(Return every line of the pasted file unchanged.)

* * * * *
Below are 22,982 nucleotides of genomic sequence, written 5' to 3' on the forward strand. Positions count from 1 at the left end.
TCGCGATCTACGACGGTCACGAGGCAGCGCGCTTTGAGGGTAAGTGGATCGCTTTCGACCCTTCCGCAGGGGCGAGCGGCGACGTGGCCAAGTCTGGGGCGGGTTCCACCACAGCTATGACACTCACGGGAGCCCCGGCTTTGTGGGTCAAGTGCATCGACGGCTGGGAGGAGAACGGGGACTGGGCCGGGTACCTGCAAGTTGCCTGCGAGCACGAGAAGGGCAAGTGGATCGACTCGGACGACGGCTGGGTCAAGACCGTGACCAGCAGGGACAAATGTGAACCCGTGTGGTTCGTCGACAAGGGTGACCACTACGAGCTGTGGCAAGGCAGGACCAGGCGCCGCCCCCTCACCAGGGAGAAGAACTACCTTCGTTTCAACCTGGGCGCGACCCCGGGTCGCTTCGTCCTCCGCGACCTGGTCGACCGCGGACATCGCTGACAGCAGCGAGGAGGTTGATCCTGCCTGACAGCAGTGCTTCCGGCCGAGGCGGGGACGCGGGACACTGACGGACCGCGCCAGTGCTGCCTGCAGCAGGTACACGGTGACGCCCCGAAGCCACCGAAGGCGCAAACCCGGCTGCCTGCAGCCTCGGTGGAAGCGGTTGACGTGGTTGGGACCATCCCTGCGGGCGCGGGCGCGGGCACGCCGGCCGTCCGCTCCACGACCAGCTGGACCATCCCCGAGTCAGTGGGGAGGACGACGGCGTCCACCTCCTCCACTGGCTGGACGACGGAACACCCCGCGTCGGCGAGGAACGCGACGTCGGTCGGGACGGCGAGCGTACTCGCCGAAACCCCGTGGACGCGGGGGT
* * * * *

Below are 22,982 nucleotides of genomic sequence, written 5' to 3' on the forward strand. Positions count from 1 at the left end.
TCGCGATCTACGACGGTCACGAGGCAGCGCGCTTTGAGGGTAAGTGGATCGCTTTCGACCCTTCCGCAGGGGCGAGCGGCGACGTGGCCAAGTCTGGGGCGGGTTCCACCACAGCTATGACACTCACGGGAGCCCCGGCTTTGTGGGTCAAGTGCATCGACGGCTGGGAGGAGAACGGGGACTGGGCCGGGTACCTGCAAGTTGCCTGCGAGCACGAGAAGGGCAAGTGGATCGACTCGGACGACGGCTGGGTCAAGACCGTGACCAGCAGGGACAAATGTGAACCCGTGTGGTTCGTCGACAAGGGTGACCACTACGAGCTGTGGCAAGGCAGGACCAGGCGCCGCCCCCTCACCAGGGAGAAGAACTACCTTCGTTTCAACCTGGGCGCGACCCCGGGTCGCTTCGTCCTCCGCGACCTGGTCGACCGCGGACATCGCTGACAGCAGCGAGGAGGTTGATCCTGCCTGACAGCAGTGCTTCCGGCCGAGGCGGGGACGCGGGACACTGACGGACCGCGCCAGTGCTGCCTGCAGCAGGTACACGGTGACGCCCCGAAGCCACCGAAGGCGCAAACCCGGCTGCCTGCAGCCTCGGTGGAAGCGGTTGACGTGGTTGGGACCATCCCTGCGGGCGCGGGCGCGGGCACGCCGGCCGTCCGCTCCACGACCAGCTGGACCATCCCCGAGTCAGTGGGGAGGACGACGGCGTCCACCTCCTCCACTGGCTGGACGACGGAACACCCCGCGTCGGCGAGGAACGCGACGTCGGTCGGGACGGCGAGCGTACTCGCCGAAACCCCGTGGACGCGGGGGT